The collision occurred 2,500 feet up, when the men would have been falling about 125 m.p.h. before opening their chutes, Tomaselli said. Brady's parachute remained open after the contact, sending him into a spin before he landed in a field less than a mile from the airport on Swamp Pike, the sergeant said.
Brady and Norton, members of the United Parachute Club, were taken to
Pottstown Memorial Medical Center, where Brady died two hours later. Norton had a fractured leg and was listed in good condition yesterday.
The cause of Brady's death had not been determined, and an autopsy was to be performed late last night, according to a spokesman with the Montgomery County Coroner's Office.
Brady is the son of Doylestown Borough Police Chief Paul Brady. Funeral arrangements had not been completed yesterday.
Brady had been a veteran skydiver, recording more than 2,000 jumps through February, Tomaselli said. Norton had recorded 185 jumps, he said.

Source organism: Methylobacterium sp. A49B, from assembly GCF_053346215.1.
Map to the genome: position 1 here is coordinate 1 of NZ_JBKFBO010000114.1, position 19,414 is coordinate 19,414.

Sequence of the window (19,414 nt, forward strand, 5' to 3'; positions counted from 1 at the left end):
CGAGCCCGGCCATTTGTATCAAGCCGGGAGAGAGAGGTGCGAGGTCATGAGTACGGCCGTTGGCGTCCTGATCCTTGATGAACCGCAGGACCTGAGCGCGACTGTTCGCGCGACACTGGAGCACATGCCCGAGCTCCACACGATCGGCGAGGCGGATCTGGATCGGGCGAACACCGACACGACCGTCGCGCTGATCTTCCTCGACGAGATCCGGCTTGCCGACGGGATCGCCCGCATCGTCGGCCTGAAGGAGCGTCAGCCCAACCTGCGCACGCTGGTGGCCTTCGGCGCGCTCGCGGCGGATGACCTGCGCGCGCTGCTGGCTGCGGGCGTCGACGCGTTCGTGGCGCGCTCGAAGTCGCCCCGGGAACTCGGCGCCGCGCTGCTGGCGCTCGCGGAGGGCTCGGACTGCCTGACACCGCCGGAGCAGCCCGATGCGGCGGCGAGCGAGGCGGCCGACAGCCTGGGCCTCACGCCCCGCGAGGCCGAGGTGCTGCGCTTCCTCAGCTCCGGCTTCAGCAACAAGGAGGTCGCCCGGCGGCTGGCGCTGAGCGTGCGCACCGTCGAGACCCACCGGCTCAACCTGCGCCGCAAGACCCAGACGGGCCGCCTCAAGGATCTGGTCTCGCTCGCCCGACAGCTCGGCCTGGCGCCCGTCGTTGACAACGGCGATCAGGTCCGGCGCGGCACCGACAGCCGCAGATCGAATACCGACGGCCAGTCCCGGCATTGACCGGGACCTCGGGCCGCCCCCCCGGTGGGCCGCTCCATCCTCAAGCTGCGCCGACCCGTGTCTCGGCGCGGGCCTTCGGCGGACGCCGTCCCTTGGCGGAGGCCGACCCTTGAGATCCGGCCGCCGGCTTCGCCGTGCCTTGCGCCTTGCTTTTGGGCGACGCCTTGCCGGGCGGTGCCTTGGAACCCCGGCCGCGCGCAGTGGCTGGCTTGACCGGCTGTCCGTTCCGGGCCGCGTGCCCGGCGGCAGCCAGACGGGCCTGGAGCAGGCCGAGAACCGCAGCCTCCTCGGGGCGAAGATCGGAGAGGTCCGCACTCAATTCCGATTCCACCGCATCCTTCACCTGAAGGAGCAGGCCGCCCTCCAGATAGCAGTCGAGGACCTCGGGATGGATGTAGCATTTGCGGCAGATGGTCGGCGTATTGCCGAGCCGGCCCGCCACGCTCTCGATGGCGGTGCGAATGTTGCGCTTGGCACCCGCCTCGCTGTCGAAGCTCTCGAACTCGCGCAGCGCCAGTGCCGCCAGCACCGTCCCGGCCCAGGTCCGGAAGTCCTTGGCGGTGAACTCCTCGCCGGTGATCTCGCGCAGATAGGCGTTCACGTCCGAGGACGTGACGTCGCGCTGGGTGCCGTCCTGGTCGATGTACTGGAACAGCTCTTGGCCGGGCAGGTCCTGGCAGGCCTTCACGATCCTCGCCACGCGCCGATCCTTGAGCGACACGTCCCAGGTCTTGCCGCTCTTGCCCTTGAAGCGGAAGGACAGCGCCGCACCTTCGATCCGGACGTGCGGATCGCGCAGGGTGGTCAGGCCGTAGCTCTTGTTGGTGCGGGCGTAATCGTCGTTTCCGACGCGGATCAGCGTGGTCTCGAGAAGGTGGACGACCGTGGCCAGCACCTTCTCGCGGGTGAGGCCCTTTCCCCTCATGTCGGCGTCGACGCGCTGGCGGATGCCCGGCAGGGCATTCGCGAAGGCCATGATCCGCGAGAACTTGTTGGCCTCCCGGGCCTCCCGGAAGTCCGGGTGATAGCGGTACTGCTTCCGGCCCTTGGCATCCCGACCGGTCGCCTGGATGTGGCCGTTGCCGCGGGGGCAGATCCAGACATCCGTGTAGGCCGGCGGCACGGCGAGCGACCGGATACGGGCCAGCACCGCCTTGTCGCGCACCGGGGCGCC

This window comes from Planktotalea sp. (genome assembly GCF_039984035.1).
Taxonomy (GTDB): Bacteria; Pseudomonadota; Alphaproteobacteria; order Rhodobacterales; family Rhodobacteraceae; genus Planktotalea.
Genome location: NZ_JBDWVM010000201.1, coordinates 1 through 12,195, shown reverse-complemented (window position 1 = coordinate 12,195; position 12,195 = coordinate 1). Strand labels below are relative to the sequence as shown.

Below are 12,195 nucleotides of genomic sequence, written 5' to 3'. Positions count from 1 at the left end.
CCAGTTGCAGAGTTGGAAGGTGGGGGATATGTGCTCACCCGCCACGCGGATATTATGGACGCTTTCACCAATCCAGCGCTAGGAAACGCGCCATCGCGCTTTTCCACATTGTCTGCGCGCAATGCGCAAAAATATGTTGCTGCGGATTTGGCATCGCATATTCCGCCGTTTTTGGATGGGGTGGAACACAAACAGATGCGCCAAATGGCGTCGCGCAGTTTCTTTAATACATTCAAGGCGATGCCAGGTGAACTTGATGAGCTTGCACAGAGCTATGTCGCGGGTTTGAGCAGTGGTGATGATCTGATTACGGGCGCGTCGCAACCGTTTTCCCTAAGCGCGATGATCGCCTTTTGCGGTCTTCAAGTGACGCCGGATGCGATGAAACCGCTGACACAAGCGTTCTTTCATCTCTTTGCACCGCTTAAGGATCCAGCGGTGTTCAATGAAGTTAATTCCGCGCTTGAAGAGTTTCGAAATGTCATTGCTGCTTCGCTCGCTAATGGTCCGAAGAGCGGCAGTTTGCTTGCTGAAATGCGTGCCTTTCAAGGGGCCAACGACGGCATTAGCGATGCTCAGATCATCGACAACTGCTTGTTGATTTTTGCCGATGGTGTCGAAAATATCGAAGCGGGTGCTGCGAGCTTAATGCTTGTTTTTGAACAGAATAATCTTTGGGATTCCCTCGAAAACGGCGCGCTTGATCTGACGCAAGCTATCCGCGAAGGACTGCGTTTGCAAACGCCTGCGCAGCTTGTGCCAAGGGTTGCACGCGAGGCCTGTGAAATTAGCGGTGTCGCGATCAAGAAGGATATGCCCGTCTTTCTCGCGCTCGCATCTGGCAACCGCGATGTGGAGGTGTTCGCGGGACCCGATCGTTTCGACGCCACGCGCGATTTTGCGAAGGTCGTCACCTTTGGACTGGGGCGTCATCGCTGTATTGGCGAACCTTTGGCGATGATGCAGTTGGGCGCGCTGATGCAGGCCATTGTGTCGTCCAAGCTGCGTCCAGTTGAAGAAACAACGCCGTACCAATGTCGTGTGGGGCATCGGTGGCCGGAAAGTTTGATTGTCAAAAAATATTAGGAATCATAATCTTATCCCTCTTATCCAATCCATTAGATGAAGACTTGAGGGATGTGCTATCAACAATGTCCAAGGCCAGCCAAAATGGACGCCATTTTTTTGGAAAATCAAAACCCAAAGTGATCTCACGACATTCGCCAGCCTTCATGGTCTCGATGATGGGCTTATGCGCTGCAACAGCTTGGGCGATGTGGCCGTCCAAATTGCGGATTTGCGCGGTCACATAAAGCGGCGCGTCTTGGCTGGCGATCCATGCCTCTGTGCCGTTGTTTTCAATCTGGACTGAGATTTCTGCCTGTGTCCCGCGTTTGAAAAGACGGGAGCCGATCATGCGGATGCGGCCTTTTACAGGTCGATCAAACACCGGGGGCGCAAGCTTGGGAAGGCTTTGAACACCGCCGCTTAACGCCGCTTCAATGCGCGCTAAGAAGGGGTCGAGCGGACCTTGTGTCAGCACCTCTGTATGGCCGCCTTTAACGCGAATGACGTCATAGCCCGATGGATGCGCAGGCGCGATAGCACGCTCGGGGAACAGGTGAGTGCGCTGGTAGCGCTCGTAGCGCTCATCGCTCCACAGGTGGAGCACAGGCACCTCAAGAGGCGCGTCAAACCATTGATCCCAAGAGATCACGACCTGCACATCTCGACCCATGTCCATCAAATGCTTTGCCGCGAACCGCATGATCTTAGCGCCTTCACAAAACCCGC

The parachute club, based at the airport, had resumed the seasonal twilight jumps just last week, Tomaselli said.
As news of the tragedy spread yesterday, some club members were hesitant to speculate on what happened.
"It's all word of mouth at this point," said a longtime member who did not want to be identified. "It just sounds like one jumper hit another. The impact probably killed him."
"I can assure you it was a freak accident," said member Dale Nelson of Bryn Mawr. "Dan Brady was a very experienced skydiver."
Brady, an electrician, had organized and participated in a 66-person formation two weeks ago, setting a Pennsylvania record, according to Nelson.
Norton is a computer programmer, club members said.
It was common for the club to videotape its jumps with a camera mounted on a helmet, members said.
The club was organized in 1968 with 21 members and now boasts about 100
from the Philadelphia area.
The accident is the second in the club's history. In September 1983, WPVI- TV (Channel 6) weatherman Jim O'Brien was killed when his parachute became entangled with another skydiver's gear.
The club is sanctioned by the U.S. Parachute Association in Virginia, which is investigating the crash along with New Hanover police. The Federal Aviation Administration office in Allentown is expected to file a report on the crash but will not conduct its own investigation, according to an FAA spokesman.